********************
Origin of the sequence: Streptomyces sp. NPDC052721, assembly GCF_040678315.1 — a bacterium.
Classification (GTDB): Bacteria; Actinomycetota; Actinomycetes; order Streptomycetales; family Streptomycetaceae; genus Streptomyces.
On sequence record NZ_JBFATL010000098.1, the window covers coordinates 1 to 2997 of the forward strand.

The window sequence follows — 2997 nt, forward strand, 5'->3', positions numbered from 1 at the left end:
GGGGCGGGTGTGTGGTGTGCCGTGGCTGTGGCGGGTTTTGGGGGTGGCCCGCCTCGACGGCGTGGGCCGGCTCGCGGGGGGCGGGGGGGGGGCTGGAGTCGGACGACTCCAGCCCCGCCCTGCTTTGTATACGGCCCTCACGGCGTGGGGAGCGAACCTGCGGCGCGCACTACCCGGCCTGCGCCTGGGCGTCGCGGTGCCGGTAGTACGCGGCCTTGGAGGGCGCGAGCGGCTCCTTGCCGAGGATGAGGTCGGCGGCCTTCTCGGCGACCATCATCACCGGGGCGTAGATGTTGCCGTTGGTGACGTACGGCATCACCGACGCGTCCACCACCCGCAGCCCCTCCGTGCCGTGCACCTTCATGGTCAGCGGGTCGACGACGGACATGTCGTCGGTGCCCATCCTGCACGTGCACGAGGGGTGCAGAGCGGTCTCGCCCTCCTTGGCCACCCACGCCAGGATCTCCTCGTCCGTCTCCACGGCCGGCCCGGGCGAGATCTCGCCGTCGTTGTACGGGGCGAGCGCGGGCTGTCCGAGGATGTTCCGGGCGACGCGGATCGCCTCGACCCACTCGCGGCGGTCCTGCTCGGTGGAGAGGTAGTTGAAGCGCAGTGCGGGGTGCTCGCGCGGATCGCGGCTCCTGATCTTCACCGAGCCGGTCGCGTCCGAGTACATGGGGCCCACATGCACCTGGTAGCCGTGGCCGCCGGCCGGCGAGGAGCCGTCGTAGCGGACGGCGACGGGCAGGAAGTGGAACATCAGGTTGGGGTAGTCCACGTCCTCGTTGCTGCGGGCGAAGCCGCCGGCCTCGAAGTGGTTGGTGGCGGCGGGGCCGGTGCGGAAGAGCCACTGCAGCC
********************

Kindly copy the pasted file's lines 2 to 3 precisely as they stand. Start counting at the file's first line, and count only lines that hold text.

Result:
Classification (GTDB): Bacteria; Actinomycetota; Actinomycetes; order Streptomycetales; family Streptomycetaceae; genus Streptomyces.
On sequence record NZ_JBFATL010000098.1, the window covers coordinates 1 to 2997 of the forward strand.